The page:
Brexit's perils for Higher Education are still real
Labour's Education spokesman Gordon Marsden writes that the Government's post Brexit uncertainty is threatening community based Universities and FE Colleges which currently receive EU funding.
After June 23rd's decision, Theresa May's Government decided to press ahead with its new HE and Research Bill without pause for thought, despite the fact that Brexit significantly alters the landscape for the most sweeping Bill in Higher Education in 25 years. As Parliament starts looking at the detail of the Bill in committee this week, we are not much the wiser on what progress Ministers have really made since June 23rd on addressing that challenge.
In July’s Second Reading debate on the Bill, I and a number of other MPs highlighted those concerns. I mentioned numerous reports from university researchers facing post Brexit concerns about continued working with their European partners, including worries UK universities might have to leave current or future bids on EU-funded projects. Chris Husbands, Vice-Chancellor at Sheffield Hallam, said as a result of Brexit that four out of 12 of his research projects were now in jeopardy.
So what is the future for the 15% of our Higher Education workforce currently from other EU countries? Despite the admirable solidarity with them, universities and MPs have shown there are no guarantees or strategy for their future or the skills gap their departure would leave.
With Universities saying more than 60% of the UK's research partners are from other EU countries, warnings that leaving the EU could jeopardise the UK’s world class science reputation, remain potent.
The Government has now promised to underwrite threatened EU structural funds already won, such as Horizon 2020, before the UK leaves the EU. This is important, but it does not go far enough. The Government has urged UK Universities to continue bids for EU funds, while the UK remains a member. But with our scientists already being overlooked for collaboration on research projects what will their chances be? By the time Brexit occurs, the damage will have been done.
This is a view echoed by the devolved administrations who say funding guarantees are inadequate. Scotland’s Finance Secretary Derek Mackay said: “A limited guarantee for some schemes for a few short years leaves Scotland hundreds of millions of pounds short of what we would receive as members of the EU.”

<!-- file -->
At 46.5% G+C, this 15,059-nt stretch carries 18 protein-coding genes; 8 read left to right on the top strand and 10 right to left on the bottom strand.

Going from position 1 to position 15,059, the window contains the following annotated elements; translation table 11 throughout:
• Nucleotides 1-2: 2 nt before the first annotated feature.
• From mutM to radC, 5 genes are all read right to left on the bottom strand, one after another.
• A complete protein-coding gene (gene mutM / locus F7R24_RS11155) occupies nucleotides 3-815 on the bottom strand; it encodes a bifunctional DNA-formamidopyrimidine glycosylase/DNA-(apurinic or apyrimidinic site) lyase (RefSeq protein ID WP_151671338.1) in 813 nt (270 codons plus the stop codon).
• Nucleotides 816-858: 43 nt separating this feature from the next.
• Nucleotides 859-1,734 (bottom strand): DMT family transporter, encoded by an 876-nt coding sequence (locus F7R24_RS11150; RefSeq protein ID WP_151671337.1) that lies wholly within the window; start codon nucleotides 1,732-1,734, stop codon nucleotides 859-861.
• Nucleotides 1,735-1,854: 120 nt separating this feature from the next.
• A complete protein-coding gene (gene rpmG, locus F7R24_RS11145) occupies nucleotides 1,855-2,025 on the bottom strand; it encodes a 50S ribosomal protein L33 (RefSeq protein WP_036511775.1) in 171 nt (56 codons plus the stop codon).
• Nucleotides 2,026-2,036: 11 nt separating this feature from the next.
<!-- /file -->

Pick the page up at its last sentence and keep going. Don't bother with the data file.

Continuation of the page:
Instead of strengthening our UK HE brand in the uncertain world post-Brexit, the Government has produced a hotchpotch of structures in research and science in its Bill, with unresolved tensions between new structures for England and the devolved nations - on top of these new funding concerns.
It isn’t just our Universities at risk of falling foul of the ramifications of Brexit. Higher Education at Further Education Colleges makes up over 10% of all UK HE courses, providing opportunities for the most disadvantaged students. But FE providers could lose out on tens of millions of pounds in European Funding as a result of Brexit. In 2014-15, colleges received £120 million from European funds such as the European Social Fund. Future funding is now in jeopardy. That includes the £725 million of ESF funding earmarked for England's Local Enterprise Partnerships - a figure I have prised out of the Government.
Ministers claim this funding will be ‘guaranteed’ if the contracts are signed before the Autumn Statement. But when will that Statement be? And with heavy staff cuts in the Government agencies who administer such deals, what guarantees do LEPs have that they will get through before that drawbridge is raised?
Lord Porter, Chairman of the Local Government Association, says local areas need certainty about the future of the £5.3bn in EU regeneration funding they are supposed to receive by 2020. “Money is tied up in thousands of proposals yet to receive government approval...this risks damaging local regeneration plans and stalling flagship infrastructure projects, employment and skills schemes and local growth."
This underlines how Government’s post Brexit dithering now threatens community based Universities and FE Colleges whose jobs, students and contribution to their local economies depend on such initiatives. Not a good advert for the Government's commitment to 'localism'.
The Government urgently needs to say something new and positive to the HE sector. Prime ministers need to consider the national interest and not simply be hidebound by their previous departmental focus. Theresa May should allow ministers to look again at migration rules, and also give international postgraduates some flexibility to contribute economically to the UK. That should be something both Brexiteers and Remainers could agree on, given the great boost to our soft power and influence world-wide generated by those who study here and return to their own countries.
Gordon Marsden is the Shadow Minister for Business, Energy and Industrial Strategy & for Education. He is the Labour MP for Blackpool South